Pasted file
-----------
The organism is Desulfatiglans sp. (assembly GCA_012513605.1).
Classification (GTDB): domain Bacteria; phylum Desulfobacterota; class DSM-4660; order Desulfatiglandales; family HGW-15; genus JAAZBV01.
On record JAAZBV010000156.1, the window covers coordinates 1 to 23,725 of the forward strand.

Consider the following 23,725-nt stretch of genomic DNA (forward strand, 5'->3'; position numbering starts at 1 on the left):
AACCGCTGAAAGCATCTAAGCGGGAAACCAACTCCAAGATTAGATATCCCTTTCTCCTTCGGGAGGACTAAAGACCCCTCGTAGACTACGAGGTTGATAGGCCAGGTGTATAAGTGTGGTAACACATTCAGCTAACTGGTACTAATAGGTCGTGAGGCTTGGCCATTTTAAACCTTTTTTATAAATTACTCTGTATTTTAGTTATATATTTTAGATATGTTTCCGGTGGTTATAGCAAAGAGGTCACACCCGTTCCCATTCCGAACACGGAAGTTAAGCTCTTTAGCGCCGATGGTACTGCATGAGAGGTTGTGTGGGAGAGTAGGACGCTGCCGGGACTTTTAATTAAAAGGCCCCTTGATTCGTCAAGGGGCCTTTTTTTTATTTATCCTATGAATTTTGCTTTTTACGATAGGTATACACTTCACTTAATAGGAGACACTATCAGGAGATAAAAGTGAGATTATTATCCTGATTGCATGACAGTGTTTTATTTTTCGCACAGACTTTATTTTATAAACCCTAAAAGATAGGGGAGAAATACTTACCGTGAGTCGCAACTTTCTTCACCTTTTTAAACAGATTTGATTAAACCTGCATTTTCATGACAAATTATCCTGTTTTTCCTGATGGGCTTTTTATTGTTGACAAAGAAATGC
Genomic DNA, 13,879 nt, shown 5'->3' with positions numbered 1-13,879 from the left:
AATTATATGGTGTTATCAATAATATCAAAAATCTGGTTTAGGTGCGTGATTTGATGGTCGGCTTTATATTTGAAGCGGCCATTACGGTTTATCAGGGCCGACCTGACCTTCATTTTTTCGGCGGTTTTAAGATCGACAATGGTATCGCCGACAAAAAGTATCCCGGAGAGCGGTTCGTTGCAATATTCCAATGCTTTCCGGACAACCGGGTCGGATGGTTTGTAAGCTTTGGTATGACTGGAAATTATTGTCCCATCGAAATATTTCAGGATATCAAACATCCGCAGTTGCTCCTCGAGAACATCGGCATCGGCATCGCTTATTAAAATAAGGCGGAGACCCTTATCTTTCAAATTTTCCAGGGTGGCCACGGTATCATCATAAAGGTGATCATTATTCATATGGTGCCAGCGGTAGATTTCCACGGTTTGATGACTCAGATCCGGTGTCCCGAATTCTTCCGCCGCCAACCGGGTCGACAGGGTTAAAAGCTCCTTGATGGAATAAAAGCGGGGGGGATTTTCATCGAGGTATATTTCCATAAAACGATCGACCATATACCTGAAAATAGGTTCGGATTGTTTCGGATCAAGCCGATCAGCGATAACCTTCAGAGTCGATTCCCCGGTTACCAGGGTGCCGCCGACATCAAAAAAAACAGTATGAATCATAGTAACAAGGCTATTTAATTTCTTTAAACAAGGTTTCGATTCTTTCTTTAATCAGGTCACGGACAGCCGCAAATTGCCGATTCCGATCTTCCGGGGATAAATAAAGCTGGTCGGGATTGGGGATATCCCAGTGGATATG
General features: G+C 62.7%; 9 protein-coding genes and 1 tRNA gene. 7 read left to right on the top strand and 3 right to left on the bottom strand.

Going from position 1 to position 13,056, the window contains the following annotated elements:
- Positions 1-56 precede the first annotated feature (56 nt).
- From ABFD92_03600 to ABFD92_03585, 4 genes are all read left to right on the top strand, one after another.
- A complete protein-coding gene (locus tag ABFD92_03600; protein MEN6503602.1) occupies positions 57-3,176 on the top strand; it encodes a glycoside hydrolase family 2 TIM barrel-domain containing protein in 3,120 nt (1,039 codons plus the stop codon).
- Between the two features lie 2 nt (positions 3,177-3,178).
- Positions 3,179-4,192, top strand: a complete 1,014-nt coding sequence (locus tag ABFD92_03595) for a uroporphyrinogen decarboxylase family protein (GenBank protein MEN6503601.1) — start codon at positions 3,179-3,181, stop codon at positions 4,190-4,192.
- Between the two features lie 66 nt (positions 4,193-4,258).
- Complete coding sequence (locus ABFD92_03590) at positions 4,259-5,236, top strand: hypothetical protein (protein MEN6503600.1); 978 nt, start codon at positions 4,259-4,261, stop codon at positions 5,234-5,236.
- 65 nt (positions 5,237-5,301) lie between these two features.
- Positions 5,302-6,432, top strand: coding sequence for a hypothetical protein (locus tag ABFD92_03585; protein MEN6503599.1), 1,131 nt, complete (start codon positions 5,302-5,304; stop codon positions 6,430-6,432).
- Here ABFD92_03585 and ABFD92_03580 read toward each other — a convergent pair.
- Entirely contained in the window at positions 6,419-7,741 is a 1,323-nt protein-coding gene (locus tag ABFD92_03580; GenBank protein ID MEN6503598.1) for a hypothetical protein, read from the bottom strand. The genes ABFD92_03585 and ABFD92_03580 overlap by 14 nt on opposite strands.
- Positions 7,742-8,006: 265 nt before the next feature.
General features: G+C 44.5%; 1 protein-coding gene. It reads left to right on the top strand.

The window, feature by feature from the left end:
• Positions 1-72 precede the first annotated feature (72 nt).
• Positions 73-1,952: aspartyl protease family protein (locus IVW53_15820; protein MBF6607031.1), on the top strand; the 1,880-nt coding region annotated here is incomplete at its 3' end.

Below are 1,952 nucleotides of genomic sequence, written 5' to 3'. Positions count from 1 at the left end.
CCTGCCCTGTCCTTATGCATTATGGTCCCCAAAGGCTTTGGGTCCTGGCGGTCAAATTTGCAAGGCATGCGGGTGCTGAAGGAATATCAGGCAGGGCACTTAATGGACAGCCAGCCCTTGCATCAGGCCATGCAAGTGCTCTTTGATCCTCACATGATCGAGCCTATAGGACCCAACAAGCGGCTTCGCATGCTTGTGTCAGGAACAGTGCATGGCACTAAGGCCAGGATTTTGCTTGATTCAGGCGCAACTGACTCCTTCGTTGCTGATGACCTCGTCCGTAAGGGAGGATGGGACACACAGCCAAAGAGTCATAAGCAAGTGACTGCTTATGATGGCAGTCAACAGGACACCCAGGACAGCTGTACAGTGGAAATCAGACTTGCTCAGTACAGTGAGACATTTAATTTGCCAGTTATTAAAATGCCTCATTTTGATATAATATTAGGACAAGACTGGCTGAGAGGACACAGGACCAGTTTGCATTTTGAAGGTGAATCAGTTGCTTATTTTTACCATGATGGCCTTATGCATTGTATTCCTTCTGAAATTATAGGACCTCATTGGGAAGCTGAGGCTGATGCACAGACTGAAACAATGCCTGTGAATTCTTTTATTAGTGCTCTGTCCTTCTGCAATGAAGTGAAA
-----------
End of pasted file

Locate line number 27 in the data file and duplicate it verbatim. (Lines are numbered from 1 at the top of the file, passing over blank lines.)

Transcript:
CCTGCCCTGTCCTTATGCATTATGGTCCCCAAAGGCTTTGGGTCCTGGCGGTCAAATTTGCAAGGCATGCGGGTGCTGAAGGAATATCAGGCAGGGCACTTAATGGACAGCCAGCCCTTGCATCAGGCCATGCAAGTGCTCTTTGATCCTCACATGATCGAGCCTATAGGACCCAACAAGCGGCTTCGCATGCTTGTGTCAGGAACAGTGCATGGCACTAAGGCCAGGATTTTGCTTGATTCAGGCGCAACTGACTCCTTCGTTGCTGATGACCTCGTCCGTAAGGGAGGATGGGACACACAGCCAAAGAGTCATAAGCAAGTGACTGCTTATGATGGCAGTCAACAGGACACCCAGGACAGCTGTACAGTGGAAATCAGACTTGCTCAGTACAGTGAGACATTTAATTTGCCAGTTATTAAAATGCCTCATTTTGATATAATATTAGGACAAGACTGGCTGAGAGGACACAGGACCAGTTTGCATTTTGAAGGTGAATCAGTTGCTTATTTTTACCATGATGGCCTTATGCATTGTATTCCTTCTGAAATTATAGGACCTCATTGGGAAGCTGAGGCTGATGCACAGACTGAAACAATGCCTGTGAATTCTTTTATTAGTGCTCTGTCCTTCTGCAATGAAGTGAAA